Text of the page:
Malaria is a mosquito-borne infectious disease of humans caused by eukaryotic protists of the genus Plasmodium.

It is widespread in tropical and subtropical regions, including much of Sub-Saharan Africa, Asia and the Americas. Malaria is very prevalent in these regions because they have significant amounts of rain fall and consistent hot temperatures. These warm, consistent temperatures and moisture provide mosquitoes with the environment they need to breed continuously. The disease results from the multiplication of malaria parasites within red blood cells, causing symptoms that typically include fever and headache, in severe cases progressing to coma, and death. Dysentery (formerly known as flux or the bloody flux) is an inflammatory disorder of the intestine, especially of the colon, that results in severe diarrhea containing mucus and/or blood in the feces with fever and abdominal pain. If left untreated, dysentery can be fatal.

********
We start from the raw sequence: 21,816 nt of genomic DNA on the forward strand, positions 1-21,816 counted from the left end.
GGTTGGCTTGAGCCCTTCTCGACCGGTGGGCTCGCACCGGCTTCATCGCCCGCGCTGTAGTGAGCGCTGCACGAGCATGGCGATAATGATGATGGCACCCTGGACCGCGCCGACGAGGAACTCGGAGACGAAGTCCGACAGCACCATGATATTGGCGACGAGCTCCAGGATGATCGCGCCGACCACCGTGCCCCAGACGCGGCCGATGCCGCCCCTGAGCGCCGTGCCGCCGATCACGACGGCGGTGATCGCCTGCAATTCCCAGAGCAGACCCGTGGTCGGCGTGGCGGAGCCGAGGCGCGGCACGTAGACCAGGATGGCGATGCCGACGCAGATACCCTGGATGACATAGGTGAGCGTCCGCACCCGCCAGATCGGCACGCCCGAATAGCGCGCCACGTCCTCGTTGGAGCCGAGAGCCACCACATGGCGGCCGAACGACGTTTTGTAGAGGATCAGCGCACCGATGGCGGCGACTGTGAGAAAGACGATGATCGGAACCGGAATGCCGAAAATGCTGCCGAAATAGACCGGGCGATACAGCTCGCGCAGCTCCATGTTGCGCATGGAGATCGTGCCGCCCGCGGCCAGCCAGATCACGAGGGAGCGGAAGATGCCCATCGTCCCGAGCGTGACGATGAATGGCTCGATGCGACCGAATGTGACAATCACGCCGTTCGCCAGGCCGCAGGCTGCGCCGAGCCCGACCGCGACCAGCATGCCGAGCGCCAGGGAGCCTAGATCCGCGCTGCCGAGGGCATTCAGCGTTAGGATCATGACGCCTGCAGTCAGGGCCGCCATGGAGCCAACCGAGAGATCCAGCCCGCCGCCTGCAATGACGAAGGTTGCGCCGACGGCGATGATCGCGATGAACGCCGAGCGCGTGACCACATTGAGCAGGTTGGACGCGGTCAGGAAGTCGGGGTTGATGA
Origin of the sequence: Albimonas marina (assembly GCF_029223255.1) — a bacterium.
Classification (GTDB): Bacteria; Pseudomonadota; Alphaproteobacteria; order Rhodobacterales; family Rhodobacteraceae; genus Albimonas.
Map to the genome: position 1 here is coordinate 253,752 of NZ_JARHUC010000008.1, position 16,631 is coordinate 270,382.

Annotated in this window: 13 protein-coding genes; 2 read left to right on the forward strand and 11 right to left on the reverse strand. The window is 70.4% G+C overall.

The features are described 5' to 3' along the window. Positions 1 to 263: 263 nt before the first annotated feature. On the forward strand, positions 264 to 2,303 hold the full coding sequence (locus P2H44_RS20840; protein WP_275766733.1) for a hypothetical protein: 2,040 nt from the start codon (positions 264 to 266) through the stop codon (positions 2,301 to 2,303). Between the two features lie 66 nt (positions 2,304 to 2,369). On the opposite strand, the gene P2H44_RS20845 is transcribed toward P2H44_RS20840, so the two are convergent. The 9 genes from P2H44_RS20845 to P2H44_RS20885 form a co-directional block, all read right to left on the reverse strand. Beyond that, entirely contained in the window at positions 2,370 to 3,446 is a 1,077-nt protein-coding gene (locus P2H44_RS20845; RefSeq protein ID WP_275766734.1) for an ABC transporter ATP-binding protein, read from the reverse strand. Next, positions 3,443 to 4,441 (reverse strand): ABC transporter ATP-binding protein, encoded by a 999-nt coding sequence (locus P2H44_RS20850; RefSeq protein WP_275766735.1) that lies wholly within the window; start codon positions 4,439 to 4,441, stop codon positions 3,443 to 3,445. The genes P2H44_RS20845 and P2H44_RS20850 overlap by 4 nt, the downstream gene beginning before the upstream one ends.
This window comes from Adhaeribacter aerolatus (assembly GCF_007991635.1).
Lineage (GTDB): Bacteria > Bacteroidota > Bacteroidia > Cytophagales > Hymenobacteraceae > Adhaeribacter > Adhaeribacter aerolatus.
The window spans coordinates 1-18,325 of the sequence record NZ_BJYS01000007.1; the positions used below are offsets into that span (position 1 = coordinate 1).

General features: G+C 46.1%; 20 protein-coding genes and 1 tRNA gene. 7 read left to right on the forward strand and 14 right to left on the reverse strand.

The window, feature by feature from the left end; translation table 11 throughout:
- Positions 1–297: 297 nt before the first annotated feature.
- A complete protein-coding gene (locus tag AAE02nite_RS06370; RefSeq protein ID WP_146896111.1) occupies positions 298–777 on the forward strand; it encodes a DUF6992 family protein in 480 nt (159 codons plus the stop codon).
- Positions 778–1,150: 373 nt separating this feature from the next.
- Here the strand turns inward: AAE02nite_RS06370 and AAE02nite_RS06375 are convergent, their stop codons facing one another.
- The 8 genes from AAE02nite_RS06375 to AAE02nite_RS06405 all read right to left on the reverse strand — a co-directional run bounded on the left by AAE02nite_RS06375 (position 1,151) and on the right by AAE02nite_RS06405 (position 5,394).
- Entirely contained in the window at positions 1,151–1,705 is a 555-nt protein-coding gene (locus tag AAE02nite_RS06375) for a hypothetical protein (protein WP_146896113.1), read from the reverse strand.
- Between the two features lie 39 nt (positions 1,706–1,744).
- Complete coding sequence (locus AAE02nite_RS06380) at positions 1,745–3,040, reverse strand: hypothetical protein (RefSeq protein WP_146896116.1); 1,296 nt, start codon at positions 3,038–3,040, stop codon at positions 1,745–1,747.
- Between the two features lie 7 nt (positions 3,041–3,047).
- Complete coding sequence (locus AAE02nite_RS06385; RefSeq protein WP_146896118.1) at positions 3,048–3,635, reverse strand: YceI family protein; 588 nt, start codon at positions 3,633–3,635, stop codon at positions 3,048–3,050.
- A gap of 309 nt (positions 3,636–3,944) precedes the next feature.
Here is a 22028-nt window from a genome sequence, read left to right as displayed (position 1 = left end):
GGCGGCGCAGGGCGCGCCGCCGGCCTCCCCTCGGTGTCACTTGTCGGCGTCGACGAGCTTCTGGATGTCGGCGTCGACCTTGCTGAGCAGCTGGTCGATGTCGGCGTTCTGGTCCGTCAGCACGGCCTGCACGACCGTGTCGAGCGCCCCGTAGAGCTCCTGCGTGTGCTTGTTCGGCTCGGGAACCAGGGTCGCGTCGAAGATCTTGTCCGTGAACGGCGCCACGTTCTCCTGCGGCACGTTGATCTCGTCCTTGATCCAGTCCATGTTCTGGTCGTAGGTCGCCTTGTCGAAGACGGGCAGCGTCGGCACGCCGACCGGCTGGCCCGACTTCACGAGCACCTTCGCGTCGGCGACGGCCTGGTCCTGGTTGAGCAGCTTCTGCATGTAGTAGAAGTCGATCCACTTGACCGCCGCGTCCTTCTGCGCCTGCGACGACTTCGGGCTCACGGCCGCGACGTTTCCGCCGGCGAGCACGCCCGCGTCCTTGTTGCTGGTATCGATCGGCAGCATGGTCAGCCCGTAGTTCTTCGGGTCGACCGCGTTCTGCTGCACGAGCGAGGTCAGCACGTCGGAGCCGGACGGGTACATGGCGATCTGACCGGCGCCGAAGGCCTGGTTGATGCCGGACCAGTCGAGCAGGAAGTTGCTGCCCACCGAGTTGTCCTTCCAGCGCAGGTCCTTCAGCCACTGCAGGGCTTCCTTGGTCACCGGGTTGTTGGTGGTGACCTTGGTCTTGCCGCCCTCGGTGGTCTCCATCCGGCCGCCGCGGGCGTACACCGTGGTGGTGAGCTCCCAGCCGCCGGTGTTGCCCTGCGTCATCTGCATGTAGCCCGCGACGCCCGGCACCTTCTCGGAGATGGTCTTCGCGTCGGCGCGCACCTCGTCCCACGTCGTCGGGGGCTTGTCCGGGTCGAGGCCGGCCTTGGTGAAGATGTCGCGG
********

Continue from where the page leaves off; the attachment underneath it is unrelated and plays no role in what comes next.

Typhoid fever, also known as typhoid, is a common worldwide illness, transmitted by the ingestion of food or water contaminated with the feces of an infected person, which contain the bacterium Salmonella enterica, serovar Typhi. The bacteria then perforate through the intestinal wall and are phagocytes by macrophages. The organism is a Gram-negative short bacillus that is motile due to its peritrichous flagella. The bacterium grows best at 37°C / 98.6°F – human body temperature. This fever received various names, such as gastric fever, abdominal typhus, infantile remittent fever, slow fever, nervous fever, pathogenic fever, etc. The name of "typhoid" comes from the neuropsychiatry symptoms common to typhoid and typhus (from Greek τῦϕος, "stupor").The impact of this disease fell sharply with the application of modern sanitation techniques. Dengue fever (UK: /ˈdɛŋɡeɪ/, US: /ˈdɛŋɡiː/), also known as breakbone fever, is an infectious tropical disease caused by the dengue virus. Symptoms include fever, headache, muscle and joint pains, and a characteristic morbilliform skin rash. In a small proportion of cases the disease develops to the life-threatening dengue hemorrhagic fever (resulting in bleeding, low levels of blood platelets and blood plasma leakage) and dengue shock syndrome, where circulatory failure occurs.